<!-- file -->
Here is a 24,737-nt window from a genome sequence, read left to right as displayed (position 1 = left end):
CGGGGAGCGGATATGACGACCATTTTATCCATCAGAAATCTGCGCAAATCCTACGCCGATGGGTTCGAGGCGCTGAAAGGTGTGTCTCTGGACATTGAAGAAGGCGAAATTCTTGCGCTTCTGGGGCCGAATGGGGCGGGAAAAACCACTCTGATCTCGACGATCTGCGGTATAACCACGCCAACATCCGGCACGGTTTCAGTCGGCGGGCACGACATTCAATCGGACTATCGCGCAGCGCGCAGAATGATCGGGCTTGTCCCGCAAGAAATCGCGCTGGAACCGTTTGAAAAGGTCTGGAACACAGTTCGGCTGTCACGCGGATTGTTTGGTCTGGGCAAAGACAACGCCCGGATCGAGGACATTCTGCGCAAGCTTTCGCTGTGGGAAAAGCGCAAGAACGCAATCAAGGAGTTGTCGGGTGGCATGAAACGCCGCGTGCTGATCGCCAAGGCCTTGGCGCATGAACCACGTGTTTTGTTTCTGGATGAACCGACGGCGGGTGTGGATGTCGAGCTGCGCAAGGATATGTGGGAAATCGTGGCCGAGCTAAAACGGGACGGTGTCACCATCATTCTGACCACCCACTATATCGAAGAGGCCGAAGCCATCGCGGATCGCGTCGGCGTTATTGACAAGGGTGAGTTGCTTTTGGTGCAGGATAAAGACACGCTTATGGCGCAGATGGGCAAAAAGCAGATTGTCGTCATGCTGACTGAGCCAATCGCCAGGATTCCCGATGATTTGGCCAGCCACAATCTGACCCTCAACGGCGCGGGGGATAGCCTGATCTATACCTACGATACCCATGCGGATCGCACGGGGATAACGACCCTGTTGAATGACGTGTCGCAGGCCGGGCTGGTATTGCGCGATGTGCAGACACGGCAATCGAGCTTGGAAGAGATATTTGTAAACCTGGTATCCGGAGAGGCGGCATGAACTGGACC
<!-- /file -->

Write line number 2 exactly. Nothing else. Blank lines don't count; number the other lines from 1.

CGGGGAGCGGATATGACGACCATTTTATCCATCAGAAATCTGCGCAAATCCTACGCCGATGGGTTCGAGGCGCTGAAAGGTGTGTCTCTGGACATTGAAGAAGGCGAAATTCTTGCGCTTCTGGGGCCGAATGGGGCGGGAAAAACCACTCTGATCTCGACGATCTGCGGTATAACCACGCCAACATCCGGCACGGTTTCAGTCGGCGGGCACGACATTCAATCGGACTATCGCGCAGCGCGCAGAATGATCGGGCTTGTCCCGCAAGAAATCGCGCTGGAACCGTTTGAAAAGGTCTGGAACACAGTTCGGCTGTCACGCGGATTGTTTGGTCTGGGCAAAGACAACGCCCGGATCGAGGACATTCTGCGCAAGCTTTCGCTGTGGGAAAAGCGCAAGAACGCAATCAAGGAGTTGTCGGGTGGCATGAAACGCCGCGTGCTGATCGCCAAGGCCTTGGCGCATGAACCACGTGTTTTGTTTCTGGATGAACCGACGGCGGGTGTGGATGTCGAGCTGCGCAAGGATATGTGGGAAATCGTGGCCGAGCTAAAACGGGACGGTGTCACCATCATTCTGACCACCCACTATATCGAAGAGGCCGAAGCCATCGCGGATCGCGTCGGCGTTATTGACAAGGGTGAGTTGCTTTTGGTGCAGGATAAAGACACGCTTATGGCGCAGATGGGCAAAAAGCAGATTGTCGTCATGCTGACTGAGCCAATCGCCAGGATTCCCGATGATTTGGCCAGCCACAATCTGACCCTCAACGGCGCGGGGGATAGCCTGATCTATACCTACGATACCCATGCGGATCGCACGGGGATAACGACCCTGTTGAATGACGTGTCGCAGGCCGGGCTGGTATTGCGCGATGTGCAGACACGGCAATCGAGCTTGGAAGAGATATTTGTAAACCTGGTATCCGGAGAGGCGGCATGAACTGGACC